Nourishing Your Restaurant Loyalty Program: How to Feed Patron Engagement (Part II)

Apr 1, 2013

My recent post on restaurant loyalty programs offered several innovative ways restaurants can better feed patron engagement, focusing on high quality rewards requiring few hoops to jump through and the importance of gamification. I also addressed the restaurant industry’s hope for an “economic spring,” as the last few months have been challenging at best. In fact, data from a recent National Retail Federation survey of 5,185 consumers found that 34% of respondents planned to eat out less and 16% are using coupons more often.

However, let’s focus on the positive aspect of that second statistic. Coupons, after all, can be an avenue through which a restaurant program is discovered. Though, as I often say, genuine experiences must trump all. And programs that tie together social media, location and mobile – while bringing them together in one easily-accessible app – are a perfect place to start:

Serving up SoLoMo Hot or Cold
Central to gaming’s popularity are its communal and social applications – a topic we recently covered in a blog post called What Airlines and Hotels Can Learn from Starbucks, Coca-Cola and Sephora’s Approach to SoLoMo. SoLoMo, or social, local and mobile concern the convergence of social media, proximity or local advertising and how both communication efforts are being connected through smart mobile devices. Smartphone and tablet adoption rates hover near 55% and 30% respectively and digital signage costs continue to fall. For restaurants this means the time for new levels of patron engagement is now.

Open Table, a San Francisco-based company connects diners via Facebook and allows users to make mobile reservations. But, beginning in February, the Places I’ve Eaten Facebook app will let users view their friend’s restaurant preferences – where they ate, what they ordered and read descriptions of their general experience. While not strictly a loyalty program, restaurants could easily add a tiered loyalty structure to an in-house Open Tables-like app, incentivizing restaurant visits.

Don’t Get Aggravated, Aggregate
Not only do rewards need to be rewarding, the earning process needs to be seamless and efficient. One way to achieve this is through points aggregation. While the average American household is a member of 18 loyalty programs and the restaurant industry claims 9.7 million members, a third of all loyalty dollar value, $16 billion, goes unredeemed. Part of that disconnect stems from the cluttered nature of existing loyalty currencies.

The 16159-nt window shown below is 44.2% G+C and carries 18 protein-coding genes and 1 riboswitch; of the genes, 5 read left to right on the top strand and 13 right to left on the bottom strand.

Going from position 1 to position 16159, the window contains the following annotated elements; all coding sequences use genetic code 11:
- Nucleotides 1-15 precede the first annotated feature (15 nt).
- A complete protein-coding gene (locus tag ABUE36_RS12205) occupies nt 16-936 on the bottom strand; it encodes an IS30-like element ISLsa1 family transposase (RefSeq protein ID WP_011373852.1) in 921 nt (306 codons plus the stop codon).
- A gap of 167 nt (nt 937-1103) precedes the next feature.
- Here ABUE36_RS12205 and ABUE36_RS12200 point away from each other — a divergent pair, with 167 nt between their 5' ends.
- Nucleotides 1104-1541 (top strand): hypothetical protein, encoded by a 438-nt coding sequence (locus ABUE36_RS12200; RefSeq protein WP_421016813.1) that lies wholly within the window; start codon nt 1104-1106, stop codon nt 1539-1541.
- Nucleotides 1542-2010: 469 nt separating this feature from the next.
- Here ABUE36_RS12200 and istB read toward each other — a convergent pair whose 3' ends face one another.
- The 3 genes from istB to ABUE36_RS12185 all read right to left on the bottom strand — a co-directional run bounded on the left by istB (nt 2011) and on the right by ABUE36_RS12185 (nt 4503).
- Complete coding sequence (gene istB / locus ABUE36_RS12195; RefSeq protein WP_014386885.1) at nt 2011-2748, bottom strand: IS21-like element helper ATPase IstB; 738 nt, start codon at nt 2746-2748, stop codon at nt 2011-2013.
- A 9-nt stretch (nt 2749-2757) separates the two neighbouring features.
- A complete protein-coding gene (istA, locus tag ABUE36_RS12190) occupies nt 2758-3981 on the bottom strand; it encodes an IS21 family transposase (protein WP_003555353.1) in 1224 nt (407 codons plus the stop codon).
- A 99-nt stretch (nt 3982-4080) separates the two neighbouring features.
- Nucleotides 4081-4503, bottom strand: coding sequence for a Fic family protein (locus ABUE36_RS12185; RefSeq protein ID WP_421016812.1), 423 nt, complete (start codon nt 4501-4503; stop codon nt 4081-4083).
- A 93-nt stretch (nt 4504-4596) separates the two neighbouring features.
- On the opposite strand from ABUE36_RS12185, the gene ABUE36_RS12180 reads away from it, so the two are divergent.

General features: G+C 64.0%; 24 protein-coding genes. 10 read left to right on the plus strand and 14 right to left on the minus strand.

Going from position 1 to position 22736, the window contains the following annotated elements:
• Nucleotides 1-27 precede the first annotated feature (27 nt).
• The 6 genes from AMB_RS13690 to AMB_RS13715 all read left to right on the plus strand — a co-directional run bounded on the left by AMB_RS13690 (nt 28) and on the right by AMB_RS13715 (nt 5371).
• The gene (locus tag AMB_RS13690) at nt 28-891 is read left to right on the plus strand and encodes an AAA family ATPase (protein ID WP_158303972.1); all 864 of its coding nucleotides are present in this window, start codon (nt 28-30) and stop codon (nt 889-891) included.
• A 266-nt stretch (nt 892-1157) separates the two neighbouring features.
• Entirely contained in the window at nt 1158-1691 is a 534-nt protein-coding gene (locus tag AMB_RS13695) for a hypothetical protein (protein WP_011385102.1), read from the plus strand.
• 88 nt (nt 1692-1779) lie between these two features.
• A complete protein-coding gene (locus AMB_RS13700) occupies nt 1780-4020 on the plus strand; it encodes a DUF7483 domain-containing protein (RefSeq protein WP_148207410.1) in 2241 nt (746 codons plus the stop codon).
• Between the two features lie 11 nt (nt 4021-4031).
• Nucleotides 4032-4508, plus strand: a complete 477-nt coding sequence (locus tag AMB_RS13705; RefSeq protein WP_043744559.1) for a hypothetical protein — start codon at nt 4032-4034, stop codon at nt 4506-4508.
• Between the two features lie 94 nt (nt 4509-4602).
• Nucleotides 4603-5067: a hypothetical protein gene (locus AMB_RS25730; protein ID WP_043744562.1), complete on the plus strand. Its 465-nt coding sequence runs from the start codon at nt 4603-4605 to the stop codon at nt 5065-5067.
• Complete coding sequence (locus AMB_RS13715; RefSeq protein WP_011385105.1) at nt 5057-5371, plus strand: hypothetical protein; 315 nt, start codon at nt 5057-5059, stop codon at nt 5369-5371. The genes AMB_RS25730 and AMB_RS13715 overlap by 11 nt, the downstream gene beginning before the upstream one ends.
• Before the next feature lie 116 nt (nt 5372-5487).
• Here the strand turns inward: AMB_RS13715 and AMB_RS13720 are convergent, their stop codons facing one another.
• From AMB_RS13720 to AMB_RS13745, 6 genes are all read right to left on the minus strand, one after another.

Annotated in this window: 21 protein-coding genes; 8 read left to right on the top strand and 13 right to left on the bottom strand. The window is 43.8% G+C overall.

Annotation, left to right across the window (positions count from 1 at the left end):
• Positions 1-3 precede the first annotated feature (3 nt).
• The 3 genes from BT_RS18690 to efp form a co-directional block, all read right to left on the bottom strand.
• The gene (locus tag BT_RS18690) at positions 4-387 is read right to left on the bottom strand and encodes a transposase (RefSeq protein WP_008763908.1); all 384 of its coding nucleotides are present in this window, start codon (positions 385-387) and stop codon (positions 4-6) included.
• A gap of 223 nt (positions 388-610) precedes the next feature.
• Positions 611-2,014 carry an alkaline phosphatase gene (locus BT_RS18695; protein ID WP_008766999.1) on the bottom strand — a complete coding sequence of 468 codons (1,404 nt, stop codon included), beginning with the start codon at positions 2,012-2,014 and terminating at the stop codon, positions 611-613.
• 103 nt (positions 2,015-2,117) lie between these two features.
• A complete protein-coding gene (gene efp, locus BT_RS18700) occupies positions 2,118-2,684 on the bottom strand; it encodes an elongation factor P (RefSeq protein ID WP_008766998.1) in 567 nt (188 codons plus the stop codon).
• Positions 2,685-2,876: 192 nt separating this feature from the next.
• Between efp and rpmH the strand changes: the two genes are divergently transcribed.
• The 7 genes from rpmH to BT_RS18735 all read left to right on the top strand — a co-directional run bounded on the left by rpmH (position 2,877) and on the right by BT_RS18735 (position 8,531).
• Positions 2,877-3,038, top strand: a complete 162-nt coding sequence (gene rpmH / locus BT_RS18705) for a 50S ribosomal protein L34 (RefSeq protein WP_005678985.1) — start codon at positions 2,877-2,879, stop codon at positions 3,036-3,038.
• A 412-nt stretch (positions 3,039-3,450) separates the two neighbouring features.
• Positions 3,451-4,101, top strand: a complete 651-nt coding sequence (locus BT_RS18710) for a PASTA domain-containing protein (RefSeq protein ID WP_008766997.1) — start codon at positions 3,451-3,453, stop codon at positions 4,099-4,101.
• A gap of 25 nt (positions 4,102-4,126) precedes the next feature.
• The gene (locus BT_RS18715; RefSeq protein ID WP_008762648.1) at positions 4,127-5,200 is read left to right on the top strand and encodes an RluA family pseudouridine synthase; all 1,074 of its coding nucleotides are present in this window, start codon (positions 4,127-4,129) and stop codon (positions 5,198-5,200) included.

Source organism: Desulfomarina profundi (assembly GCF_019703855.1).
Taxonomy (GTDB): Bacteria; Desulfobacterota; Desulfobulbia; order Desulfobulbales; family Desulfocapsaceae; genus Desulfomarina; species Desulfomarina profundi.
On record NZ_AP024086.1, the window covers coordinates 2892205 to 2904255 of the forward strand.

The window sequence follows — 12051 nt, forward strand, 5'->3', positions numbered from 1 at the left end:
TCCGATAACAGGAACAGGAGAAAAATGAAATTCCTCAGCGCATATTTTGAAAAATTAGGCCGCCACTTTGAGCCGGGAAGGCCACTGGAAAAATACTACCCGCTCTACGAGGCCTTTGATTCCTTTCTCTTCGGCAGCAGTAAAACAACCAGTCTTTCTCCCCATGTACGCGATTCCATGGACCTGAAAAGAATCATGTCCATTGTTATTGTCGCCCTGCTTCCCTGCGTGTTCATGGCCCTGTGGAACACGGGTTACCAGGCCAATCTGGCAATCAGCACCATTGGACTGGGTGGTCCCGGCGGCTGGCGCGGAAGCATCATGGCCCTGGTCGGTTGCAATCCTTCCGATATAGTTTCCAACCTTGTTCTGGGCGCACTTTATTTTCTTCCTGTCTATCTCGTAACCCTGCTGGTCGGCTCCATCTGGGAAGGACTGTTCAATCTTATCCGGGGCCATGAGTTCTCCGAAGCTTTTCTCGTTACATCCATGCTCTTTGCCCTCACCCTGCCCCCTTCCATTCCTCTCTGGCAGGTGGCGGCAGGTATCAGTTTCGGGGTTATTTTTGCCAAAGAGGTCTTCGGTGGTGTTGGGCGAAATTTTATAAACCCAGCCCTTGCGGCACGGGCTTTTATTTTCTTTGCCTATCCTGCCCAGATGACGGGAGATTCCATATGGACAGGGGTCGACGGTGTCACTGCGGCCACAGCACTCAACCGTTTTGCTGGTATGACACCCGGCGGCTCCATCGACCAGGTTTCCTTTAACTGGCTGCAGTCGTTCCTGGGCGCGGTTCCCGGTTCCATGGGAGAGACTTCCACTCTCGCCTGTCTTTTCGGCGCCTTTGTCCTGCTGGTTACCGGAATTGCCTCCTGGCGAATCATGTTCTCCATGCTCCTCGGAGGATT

Belly, however, a Chicago startup, is working to change that. The loyalty currency aggregator allows members to use and share the same points across small businesses, which include restaurants, while benefiting from social media and the metrics gathered from the experience. In February, Belly announced that it planned to hire 150 more employees in 2013, boasted over 1 million loyalty members and had 4,500 businesses signed up. Plink, another burgeoning loyalty aggregator that includes retail, restaurants and the American Red Cross, recently announced that it had surpassed 50,000 offline locations to earn rewards. In another nod to charity (emphasizing that great food is only one part of genuine restaurant loyalty), Plink has partnered with Operation Homefront to assist military families. For every military service member that signs up, Plink will donate $1 to the organization while member earn a $5 gift card. Beyond helping military service members, non-military patrons might be more inclined to eat at Plink-affiliated restaurant just knowing the good work they do, increasing business.

As it stands now, the best forecasts for restaurant industry health predict no economic “heat waves” in 2013, only moderate “warming” of 1% growth. Yet, as seen above, lackluster growth numbers don’t tell the whole story. Ironically, this is exactly the type of restaurant climate that promotes new ideas, new ways of thinking and new loyalty programs to help diners save money, yes, but also get their money’s worth through out-of-the-box rewards thinking.

So are there any restaurant loyalty initiatives I’ve left off the plate? Share your thoughts and knowledge about the best and most innovative approaches you’ve encountered in the comments section below.